Up To 35% Discount On Purchase Of American Miles

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American is offering up to a 35% discount on the purchase of AAdvantage miles through September 3, 2015.

Buy-Miles

The discounts are tiered, meaning the more miles you purchase, the greater the discount. This time around the breakdown is as follows:

  • Buy 6,000-14,000 miles, get 15% off
  • Buy 15,000-39,000 miles, get 20% off
  • Buy 40,000-64,000 miles, get 25% off
  • Buy 65,000-89,000 miles, get 30% off
  • Buy 90,000-100,000 miles, get 35% off

It goes without saying that if you want to get the best cent per mile ratio you’ll want to buy between 90,000 and 100,000 miles. Through this promotion you can buy 90,000 miles at a cost of $1,885.18 including all taxes and fees (factoring in the 35% discount). That’s a rate of 2.09 cents per mile.

American-Buy-Miles-1

To compare this promotion to recent ones that AAdvantage offered:

So this promotion is pretty average as far as AAdvantage promotions go for the purchase of miles. We’ve seen better prices and we’ve seen worse prices, though they’re all within a fairly narrow range. Personally I’d be deciding on which promotion to take advantage of based on when I had the need for the miles, rather than which promotion is marginally better.

As usual, AAdvantage accounts less than 30 days old aren’t eligible to purchase miles, and you’re limited to purchasing 100,000 AAdvantage miles per account per calendar year. That limit doesn’t include any bonus miles (in this case there are no bonus miles but rather just discounts).

Is it a good deal?

~2.09 cents per mile isn’t a rate at which I’d speculatively purchase American AAdvantage miles (I value American miles at ~1.8 cents each). That being said, with a specific use in mind, it certainly could be worthwhile.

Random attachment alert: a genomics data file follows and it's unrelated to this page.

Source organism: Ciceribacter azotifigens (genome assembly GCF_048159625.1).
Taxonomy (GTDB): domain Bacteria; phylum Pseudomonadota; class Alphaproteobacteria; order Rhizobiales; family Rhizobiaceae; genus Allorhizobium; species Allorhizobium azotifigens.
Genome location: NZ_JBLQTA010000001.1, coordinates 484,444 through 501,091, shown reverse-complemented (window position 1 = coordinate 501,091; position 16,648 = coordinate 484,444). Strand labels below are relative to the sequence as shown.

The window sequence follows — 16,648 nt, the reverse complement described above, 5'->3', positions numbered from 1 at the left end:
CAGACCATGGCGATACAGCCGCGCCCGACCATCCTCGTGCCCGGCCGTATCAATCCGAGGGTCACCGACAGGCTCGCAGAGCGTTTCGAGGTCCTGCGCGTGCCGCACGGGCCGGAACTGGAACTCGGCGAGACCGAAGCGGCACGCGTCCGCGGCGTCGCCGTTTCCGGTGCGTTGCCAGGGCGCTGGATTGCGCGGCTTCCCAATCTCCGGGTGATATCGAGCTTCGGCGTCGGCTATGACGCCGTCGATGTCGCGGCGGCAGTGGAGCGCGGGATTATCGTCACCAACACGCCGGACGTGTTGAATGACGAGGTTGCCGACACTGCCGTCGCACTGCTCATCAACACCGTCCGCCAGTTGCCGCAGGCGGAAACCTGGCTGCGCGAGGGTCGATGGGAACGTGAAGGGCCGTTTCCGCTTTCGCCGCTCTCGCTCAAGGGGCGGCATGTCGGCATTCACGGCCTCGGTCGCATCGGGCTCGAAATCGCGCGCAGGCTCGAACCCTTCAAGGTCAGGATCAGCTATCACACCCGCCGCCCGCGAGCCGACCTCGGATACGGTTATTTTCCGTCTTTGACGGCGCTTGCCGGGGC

For example, 67,500 miles is enough for a one-way ticket in Cathay Pacific first class between the US and Asia, so for ~$1,450 out of pocket that’s not half bad.

Cathay-Pacific-First-Class-777-54
Cathay Pacific 777 First Class

40,000 miles will get you an award in an Etihad A380 First Class Apartment between Abu Dhabi and London, so for just ~$850 out of pocket, that’s a steal.

Etihad-A380-First-Apartment-01
Etihad A380 First Class Apartments

Which credit card should you buy miles with?

As of earlier this year, American processes mileage purchases directly (rather than through points.com), which means the purchase of miles does qualify as airfare spend. Therefore you’ll want to consider using one of the following cards for your purchase, since they offer the following bonus miles for airfare spend:

Bottom line

With a specific use in mind, this can be a great value. I wouldn’t speculatively buy AAdvantage miles for ~2.09 cents each just for giggles, but if you have a premium cabin redemption on Cathay Pacific, Japan AirlinesEtihad, Qatar, etc., in mind, it’s tough to go wrong.